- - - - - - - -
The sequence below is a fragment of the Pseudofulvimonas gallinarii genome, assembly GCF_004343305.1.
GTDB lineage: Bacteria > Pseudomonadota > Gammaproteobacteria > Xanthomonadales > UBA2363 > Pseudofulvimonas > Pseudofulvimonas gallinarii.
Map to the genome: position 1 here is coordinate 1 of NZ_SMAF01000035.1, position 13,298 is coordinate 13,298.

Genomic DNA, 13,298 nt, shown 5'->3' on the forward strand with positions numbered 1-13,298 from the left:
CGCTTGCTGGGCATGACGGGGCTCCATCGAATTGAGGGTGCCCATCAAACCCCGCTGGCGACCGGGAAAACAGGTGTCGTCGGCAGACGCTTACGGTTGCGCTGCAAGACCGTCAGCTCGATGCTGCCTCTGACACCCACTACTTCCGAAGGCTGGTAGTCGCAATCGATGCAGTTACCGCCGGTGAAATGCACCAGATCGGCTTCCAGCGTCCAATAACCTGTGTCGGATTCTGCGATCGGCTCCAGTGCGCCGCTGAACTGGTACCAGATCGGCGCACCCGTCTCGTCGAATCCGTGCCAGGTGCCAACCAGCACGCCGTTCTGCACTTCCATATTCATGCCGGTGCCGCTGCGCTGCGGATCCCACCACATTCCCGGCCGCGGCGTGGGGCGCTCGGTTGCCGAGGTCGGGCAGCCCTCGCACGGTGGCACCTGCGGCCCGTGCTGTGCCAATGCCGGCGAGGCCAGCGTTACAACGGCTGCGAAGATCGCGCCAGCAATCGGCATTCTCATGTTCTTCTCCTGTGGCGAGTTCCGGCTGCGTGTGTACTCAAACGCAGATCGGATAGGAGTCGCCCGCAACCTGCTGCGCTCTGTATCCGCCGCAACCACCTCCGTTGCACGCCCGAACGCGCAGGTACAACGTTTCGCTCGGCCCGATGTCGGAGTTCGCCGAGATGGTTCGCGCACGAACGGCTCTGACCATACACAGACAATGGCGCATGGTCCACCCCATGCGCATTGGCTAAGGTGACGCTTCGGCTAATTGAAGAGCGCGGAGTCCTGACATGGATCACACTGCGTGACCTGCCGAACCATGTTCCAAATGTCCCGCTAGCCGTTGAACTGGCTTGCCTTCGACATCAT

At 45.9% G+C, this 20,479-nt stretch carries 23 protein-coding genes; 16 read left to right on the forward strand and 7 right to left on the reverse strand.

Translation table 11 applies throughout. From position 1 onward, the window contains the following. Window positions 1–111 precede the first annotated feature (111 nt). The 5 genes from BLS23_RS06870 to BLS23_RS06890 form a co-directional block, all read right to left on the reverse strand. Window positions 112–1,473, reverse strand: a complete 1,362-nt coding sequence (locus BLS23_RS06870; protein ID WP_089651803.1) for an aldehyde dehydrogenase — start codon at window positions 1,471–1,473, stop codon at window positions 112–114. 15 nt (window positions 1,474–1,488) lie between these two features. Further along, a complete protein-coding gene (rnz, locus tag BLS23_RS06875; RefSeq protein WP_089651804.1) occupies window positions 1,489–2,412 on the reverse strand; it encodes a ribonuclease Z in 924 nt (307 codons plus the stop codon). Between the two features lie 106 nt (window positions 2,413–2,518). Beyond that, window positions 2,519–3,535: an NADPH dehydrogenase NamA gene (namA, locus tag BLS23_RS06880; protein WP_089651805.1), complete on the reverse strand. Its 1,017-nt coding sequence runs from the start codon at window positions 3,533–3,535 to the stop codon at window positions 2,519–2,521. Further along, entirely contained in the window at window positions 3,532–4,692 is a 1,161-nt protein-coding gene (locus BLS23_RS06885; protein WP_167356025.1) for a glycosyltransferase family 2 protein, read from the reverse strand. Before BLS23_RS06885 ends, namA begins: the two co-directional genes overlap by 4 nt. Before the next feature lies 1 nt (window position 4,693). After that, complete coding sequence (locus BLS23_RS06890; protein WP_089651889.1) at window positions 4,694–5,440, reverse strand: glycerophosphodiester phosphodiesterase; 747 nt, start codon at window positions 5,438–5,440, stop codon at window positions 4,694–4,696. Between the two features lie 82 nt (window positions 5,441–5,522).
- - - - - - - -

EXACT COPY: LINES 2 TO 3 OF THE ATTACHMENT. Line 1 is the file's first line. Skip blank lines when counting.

GTDB lineage: Bacteria > Pseudomonadota > Gammaproteobacteria > Xanthomonadales > UBA2363 > Pseudofulvimonas > Pseudofulvimonas gallinarii.
Map to the genome: position 1 here is coordinate 1 of NZ_SMAF01000035.1, position 13,298 is coordinate 13,298.